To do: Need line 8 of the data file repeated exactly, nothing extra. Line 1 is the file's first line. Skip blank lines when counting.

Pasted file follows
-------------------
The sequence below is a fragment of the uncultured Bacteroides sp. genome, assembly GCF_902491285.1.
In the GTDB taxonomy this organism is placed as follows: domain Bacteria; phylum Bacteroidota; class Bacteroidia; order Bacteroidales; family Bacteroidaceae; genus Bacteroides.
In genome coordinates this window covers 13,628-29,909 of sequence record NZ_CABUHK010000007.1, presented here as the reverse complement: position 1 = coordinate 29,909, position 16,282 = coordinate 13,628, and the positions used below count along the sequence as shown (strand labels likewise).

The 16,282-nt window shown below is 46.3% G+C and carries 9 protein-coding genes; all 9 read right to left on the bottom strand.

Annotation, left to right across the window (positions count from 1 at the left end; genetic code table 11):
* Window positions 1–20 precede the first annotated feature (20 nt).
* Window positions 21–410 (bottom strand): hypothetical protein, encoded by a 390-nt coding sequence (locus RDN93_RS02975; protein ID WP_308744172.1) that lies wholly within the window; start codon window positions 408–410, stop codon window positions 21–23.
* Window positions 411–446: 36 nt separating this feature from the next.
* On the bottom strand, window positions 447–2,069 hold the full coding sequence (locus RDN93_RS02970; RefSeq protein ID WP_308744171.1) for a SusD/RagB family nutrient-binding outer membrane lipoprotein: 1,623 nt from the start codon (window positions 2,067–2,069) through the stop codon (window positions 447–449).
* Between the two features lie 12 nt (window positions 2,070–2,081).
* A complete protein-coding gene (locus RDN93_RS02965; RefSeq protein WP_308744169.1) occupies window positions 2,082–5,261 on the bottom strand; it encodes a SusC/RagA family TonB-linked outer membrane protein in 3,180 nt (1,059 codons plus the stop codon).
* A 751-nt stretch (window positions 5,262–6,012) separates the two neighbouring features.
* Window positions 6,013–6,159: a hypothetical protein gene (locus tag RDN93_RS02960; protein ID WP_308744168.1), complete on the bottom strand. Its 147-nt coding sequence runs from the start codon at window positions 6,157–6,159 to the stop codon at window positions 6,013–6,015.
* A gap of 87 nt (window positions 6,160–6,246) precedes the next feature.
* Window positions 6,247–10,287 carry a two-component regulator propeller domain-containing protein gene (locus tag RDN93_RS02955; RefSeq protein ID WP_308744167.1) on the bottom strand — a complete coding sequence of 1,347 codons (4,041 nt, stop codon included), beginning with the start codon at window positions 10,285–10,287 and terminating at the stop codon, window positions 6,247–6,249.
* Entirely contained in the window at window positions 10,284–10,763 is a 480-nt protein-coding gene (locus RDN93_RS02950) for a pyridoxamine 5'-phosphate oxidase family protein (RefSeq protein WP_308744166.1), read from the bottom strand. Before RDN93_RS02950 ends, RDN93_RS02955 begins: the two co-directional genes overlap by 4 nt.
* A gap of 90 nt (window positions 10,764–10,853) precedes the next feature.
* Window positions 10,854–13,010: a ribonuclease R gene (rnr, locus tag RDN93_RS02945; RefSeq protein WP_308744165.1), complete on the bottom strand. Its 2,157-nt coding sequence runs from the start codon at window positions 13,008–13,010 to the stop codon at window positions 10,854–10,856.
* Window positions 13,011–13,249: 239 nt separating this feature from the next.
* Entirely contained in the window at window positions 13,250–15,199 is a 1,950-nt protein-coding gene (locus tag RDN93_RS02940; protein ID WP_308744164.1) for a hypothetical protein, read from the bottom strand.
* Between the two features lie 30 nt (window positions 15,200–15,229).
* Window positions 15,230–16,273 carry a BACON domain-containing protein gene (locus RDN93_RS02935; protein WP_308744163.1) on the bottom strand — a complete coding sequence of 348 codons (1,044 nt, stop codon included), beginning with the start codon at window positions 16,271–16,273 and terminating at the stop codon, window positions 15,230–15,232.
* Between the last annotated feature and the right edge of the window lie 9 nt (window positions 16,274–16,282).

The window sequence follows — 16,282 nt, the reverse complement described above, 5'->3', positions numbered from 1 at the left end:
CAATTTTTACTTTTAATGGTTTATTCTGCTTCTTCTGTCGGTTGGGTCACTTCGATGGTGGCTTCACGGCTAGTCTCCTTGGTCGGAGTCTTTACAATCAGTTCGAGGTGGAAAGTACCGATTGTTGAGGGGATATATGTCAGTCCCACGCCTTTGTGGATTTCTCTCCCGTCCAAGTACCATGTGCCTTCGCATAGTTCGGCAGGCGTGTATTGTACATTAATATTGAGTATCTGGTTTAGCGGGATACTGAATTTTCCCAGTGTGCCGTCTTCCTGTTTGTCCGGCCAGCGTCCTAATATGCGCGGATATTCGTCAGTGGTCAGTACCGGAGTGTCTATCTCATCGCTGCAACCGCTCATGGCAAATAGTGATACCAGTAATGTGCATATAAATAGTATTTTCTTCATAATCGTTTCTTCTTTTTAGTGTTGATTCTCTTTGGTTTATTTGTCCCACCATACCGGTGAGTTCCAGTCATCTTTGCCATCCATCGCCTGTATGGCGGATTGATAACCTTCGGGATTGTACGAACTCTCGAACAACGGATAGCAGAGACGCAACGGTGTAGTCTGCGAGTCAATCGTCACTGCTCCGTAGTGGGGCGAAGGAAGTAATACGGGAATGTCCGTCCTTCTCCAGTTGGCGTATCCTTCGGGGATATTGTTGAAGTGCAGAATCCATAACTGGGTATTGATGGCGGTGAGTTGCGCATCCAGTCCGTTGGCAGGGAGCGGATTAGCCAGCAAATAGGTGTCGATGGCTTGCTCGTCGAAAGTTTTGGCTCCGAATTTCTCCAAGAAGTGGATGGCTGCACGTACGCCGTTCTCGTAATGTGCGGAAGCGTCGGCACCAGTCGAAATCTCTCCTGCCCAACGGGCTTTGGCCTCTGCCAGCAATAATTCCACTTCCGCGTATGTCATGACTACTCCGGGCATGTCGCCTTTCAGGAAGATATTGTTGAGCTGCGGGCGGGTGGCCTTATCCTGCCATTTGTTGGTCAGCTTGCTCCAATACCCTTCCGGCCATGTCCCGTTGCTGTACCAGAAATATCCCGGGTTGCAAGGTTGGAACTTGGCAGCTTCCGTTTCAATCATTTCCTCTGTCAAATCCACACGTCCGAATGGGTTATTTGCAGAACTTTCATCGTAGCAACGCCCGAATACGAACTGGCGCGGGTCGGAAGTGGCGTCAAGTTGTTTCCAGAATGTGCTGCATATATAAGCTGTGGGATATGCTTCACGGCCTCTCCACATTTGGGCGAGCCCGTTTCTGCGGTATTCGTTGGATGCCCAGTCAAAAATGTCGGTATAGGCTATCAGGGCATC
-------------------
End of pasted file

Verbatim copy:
* Window positions 411–446: 36 nt separating this feature from the next.